I agree with what you said about having to be really invested in a game to decide how much you are willing to accept and complete every single quest you encounter. The Bioware games are the best example for me. Amalur, unfortunately, isn’t one of those games where I can do all the quests in one sitting. I abandoned that, and it’s all about doing the main story full throttle!

  4. Thus far, the sidequests in ME2 haven’t felt as much like sidequests as like the actual content of the game, which is cool. Only, I feel like I am solving everyone emotional issues at the expense of my actual mission.

    In general, I prefer sidequests that are self-contained, whether or not they are relevant or revelations to my other characters. They should always function to build up the game world, however.

    I don’t necessarily hate the shallower, simpler types of sidequests, but I wish they were flagged differently in a game’s presentation so I didn’t go in with false expectations. I hate ‘taking all of the quests’ in an area not knowing whether one that starts as a fetch quest will turn into something more interesting or not.

    That’s where Mass Effect 2 is excelling for me so far. The sidequests are clearly marked by cutscenes and more or less always being about your own party, and the filler quests just get thrown on you from time to time. Sure, the whole “this filler quest happens to take place completely in conjunction with this sidequest to the extent that I’ll find an item in that area to hand to someone else” comes off a little too serendipitous, but not everything is perfect.

    1. I liked how the side quests were set up in ME2. Most of the time the side quests weren’t just fetch this and that. It really felt like main story missions to a certain degree, though none of it affects the overall story, whether or not you do those missions at all.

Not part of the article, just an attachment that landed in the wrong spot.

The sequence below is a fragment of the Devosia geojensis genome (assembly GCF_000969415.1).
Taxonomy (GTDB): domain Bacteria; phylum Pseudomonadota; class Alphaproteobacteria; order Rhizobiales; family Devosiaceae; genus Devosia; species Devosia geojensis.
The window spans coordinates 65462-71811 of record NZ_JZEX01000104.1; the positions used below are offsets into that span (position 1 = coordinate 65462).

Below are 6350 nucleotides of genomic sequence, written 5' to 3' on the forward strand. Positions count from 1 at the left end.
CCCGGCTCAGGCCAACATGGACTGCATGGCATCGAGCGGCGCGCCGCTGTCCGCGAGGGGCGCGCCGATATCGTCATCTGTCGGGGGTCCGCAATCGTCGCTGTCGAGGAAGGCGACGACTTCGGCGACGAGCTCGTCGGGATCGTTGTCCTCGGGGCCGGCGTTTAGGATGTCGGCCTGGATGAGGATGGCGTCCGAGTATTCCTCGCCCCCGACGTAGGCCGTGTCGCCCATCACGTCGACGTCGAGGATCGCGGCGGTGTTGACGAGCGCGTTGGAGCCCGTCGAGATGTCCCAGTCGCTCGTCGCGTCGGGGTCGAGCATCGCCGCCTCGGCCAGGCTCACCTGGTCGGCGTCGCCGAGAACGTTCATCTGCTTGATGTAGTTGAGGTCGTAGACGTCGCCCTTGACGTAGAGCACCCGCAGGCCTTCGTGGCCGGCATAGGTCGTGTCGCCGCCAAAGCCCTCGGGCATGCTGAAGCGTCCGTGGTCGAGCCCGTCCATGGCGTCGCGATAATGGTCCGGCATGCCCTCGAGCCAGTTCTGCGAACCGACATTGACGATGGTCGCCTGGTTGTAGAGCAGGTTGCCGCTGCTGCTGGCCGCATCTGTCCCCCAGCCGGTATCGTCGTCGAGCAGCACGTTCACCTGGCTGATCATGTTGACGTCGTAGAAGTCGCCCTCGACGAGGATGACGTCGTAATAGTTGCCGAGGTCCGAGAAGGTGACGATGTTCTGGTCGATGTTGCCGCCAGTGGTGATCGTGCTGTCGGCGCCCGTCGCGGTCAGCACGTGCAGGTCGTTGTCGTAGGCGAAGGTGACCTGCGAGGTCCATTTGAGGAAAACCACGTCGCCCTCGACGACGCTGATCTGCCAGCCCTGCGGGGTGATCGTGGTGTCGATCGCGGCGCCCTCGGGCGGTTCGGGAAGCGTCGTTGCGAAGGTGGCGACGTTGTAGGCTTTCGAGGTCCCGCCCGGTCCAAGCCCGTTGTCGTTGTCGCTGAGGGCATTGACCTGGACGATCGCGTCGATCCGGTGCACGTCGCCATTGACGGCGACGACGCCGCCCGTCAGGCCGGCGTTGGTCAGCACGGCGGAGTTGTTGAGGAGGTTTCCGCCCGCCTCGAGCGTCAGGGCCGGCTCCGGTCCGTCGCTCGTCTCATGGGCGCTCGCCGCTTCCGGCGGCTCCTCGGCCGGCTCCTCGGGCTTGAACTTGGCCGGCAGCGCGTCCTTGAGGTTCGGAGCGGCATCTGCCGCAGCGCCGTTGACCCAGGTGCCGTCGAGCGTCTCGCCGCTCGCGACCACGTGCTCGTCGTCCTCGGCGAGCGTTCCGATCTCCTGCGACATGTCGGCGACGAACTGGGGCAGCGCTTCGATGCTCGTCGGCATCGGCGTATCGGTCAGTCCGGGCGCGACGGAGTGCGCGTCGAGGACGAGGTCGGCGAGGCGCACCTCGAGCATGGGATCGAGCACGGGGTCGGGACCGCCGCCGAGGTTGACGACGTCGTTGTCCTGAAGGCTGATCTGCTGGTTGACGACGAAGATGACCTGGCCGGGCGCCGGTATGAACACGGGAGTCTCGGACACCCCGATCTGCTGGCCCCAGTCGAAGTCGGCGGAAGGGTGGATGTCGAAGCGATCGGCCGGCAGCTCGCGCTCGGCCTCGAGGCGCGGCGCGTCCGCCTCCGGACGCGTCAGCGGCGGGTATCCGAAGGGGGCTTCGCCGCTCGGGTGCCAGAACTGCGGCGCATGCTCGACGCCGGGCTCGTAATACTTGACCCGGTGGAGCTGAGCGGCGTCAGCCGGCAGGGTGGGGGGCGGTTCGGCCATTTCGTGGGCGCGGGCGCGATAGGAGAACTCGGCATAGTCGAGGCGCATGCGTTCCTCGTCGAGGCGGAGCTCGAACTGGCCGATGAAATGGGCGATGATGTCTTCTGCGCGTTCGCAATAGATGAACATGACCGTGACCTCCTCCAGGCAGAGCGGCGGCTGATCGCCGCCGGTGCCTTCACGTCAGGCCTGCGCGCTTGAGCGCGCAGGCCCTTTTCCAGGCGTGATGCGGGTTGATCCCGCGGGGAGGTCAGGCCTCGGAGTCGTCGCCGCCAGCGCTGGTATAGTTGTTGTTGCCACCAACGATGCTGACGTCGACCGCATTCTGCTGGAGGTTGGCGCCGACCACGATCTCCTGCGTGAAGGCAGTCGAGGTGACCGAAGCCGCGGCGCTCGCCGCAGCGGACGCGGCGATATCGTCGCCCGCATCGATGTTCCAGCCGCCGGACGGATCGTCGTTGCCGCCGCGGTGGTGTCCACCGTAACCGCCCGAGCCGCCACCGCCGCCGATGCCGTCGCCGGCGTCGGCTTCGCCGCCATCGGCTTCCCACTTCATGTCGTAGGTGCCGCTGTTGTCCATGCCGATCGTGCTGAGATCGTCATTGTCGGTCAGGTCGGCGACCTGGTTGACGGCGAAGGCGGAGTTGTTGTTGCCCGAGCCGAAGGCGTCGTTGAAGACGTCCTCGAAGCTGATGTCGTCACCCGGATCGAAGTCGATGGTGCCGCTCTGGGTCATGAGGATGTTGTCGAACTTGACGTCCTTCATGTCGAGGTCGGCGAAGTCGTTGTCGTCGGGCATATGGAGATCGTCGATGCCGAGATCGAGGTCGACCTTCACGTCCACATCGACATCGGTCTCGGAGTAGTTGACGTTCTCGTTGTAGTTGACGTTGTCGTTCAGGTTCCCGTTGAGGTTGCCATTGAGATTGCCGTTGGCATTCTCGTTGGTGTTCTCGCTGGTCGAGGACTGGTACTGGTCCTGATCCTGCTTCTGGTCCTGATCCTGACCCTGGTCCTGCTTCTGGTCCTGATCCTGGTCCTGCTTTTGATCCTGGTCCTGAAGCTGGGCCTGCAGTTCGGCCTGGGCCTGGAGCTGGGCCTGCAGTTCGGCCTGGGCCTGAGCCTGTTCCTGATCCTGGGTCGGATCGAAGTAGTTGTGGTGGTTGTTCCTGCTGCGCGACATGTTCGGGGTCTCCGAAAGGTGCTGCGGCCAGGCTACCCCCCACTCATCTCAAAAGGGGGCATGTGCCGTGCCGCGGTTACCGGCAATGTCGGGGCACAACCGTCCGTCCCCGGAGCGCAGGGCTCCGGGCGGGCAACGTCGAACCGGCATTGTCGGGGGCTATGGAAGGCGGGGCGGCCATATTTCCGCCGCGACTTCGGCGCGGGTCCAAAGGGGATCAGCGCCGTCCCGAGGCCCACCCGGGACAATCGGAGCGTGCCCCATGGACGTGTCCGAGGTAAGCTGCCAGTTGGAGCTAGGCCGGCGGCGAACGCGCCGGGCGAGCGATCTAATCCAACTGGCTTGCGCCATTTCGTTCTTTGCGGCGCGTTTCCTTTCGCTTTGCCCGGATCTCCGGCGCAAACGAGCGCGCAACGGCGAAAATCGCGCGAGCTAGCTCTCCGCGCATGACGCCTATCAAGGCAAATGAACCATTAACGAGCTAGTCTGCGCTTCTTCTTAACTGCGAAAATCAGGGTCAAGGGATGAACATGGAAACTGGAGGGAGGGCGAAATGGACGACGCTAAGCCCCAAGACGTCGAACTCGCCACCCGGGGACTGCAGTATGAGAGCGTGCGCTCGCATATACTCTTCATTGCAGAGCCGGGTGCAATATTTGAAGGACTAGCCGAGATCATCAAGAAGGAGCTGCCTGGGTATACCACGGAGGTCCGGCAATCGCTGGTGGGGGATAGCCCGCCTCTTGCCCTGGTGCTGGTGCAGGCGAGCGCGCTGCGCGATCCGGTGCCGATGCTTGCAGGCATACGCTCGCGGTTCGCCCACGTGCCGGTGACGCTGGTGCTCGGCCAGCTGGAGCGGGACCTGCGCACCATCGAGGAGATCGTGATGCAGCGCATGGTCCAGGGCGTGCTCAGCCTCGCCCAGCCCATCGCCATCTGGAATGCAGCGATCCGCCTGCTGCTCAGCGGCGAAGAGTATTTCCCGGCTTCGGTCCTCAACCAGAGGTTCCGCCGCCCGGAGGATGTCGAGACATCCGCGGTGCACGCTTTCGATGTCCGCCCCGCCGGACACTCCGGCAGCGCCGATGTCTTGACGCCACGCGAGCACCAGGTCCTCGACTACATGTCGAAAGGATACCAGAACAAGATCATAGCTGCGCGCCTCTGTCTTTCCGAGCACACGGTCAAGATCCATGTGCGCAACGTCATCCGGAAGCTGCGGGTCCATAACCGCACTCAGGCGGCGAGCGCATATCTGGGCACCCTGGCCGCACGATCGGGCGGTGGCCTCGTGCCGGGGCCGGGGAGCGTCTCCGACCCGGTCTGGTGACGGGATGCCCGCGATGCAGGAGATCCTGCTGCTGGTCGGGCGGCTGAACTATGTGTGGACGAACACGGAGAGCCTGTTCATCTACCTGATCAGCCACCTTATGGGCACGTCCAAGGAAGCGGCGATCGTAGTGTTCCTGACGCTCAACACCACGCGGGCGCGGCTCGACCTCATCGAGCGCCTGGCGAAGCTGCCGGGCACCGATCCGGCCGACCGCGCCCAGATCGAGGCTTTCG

I think for me, the fetch quests are only worth it if there is a great item to be taken from it or there is an interesting reason why I’m getting this or that for someone. A lot of the times fetch quests have been more disappointing than anything.

  5. I think there can definitely be too many sidequests in a game. I’m like you, I’m somewhat of a completionist and will want to finish any sidequests that an RPG throws at me. However, I think a lot gamers are like that and will want to soak up the whole experience. If there are so many that you’re spending most of your time running around doing sidequests, especially if you just have to collect things over and over again, that’s too many in my opinion. I definitely prefer sidequests that advance the story or develop a character, but even with those, I do get frustrated if there are just many that they actually become the focus of the game and not the main quests. ME is the perfect example of sidequests done right in my opinion! I wasn’t as fond of them in ME1, but for the rest of them, I felt they were interesting enough and were in just the right amount to add another level of entertainment to the game without distracting me from the main plot.